Are Stock Market Valuation Metrics Unwinding From Highs?

Last year, with the bull market in its seventh year, I wrote a post highlighting the extended levels of several stock market valuation metrics. The conclusion was that they were in uncharted territory.

With three more quarters of data since, a revisit is probably in order. The charts below are an update using 4Q15 numbers.

The prior post used 1Q15 numbers, and most stock market valuation metrics were at cycle highs back then. This time around, most have turned down.

Simplistically, it can be argued that a process of unwinding has begun, with the caveat that most inched up in 4Q15.

The question is the following: Is 4Q15 merely a pause in a downtrend already in motion or that was the extent of the drop for now?

Short-term variations obviously are unpredictable. Longer-term, excesses get unwound. They always do. It is just a matter of time. History has taught us that.

Here is an example of short-term oscillation.

percent stocks above 50 day moving average valuation metric 2014 to 2016

During the January sell-off in stocks, the percent of S&P 500 stocks above 50-day moving average dipped to nine percent – the lowest since September 1, 2015. Two months later, on March 22nd, it surged to 94.2 percent – matching the all-time high of June 5, 2003.  rom one extreme to another. When it dropped to nine percent on January 20th, it was a safe bet to expect a reversal to the upside. Now that it is north of 90 percent, it will reverse, too, this time to the downside.

The five charts below are the same away. These stock market valuation metrics are way extended. Unwinding will take place – sooner or later – or may have already begun. We can just go back to the last two bear markets to find out how sentiment swings from one extreme to the other.

Chart 2 portrays price-to-sales ratio for the S&P 500 using a four-quarter rolling average of sales of the constituent companies. In 2Q07, it jumped to 1.52 before peaking. What followed was a nasty bear market. In the one before that, the ratio rose as high as 1.8 in 4Q00. Once again, these excesses were unwound as stocks got pummeled. In 4Q15, the ratio rose even higher, to 1.81.

price to sales ratio stock market valuation metrics sp 500 index 2000-2015

Side note: unlike reported earnings, sales are less susceptible to manipulation.

Tobin’s Q is an often-quoted ratio in finance. Named after its developer, James Tobin, it is a ratio of market cap to replacement cost of related companies. We can also measure a company’s net worth using book value, but the latter uses the original cost. A lower Q suggests there is value, and vice versa.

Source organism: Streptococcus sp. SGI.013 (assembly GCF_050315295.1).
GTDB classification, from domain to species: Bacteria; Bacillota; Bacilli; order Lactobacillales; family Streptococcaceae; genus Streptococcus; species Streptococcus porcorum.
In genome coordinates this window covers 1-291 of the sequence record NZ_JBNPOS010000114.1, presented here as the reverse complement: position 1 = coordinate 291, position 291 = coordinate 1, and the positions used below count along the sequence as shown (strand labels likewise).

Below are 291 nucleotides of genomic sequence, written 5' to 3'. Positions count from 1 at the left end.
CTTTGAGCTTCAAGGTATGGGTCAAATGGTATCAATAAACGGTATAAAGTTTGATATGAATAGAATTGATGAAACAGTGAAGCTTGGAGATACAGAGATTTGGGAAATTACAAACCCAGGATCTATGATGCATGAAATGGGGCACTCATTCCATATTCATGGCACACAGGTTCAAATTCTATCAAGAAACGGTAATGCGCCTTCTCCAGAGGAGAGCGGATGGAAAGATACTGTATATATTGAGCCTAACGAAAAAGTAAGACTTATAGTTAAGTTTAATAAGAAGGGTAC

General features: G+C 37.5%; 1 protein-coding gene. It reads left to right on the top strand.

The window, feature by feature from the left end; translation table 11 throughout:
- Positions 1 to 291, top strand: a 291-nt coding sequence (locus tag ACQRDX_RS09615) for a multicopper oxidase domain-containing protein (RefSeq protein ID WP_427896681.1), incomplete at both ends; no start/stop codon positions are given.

tobin q stock market valuation metric historical chart 1950-2015

In Chart 3 above, a proxy of Tobin’s Q has been calculated by dividing U.S. non-financial companies’ net worth into their combined market value – respectively $22.8 trillion and $21.7 trillion in 4Q15. In the quarter, the ratio inched back up to 0.95 from 0.93 sequentially, but is down from 1.09 in 2Q14, which was the highest second only to 1.61 in 1Q00. Should 2Q14 represent a cycle peak, more unwinding probably lies ahead.

That is also the case looking at Chart 4.  In it, U.S. households’ disposable personal income is compared with their net worth. In 4Q15, they respectively were $13.6 trillion and $86.8 trillion. Since the end of Great Recession, they have respectively grown by 23.6 percent and 56.1 percent. Quite lop-sided! And this is primarily due to the recovery in stock prices.

In fact, the red line in Chart 4 reached the highest in 1Q15 at 653 percent, higher than during the last two bear markets.

US household wealth vs disposable income stock market valuation metric chart

Chart 5, too, focuses on U.S. households, and this time through their equity exposure. The green line shows their equity ownership in financial assets. In 1Q15, it peaked at 31.9 percent, then dropping to 30.5 percent by 4Q15. So how excessive was the 1Q15 peak of this stock market valuation metric? It was higher than the 29 percent in 2Q07 but lower than the all-time high 36 percent in 1Q00. And we all know how those excesses got unwound. Risk/reward dynamics favor this one, too, will meet the same fate – in due course.

US households share of equity ownership 1950-2015 chart

 

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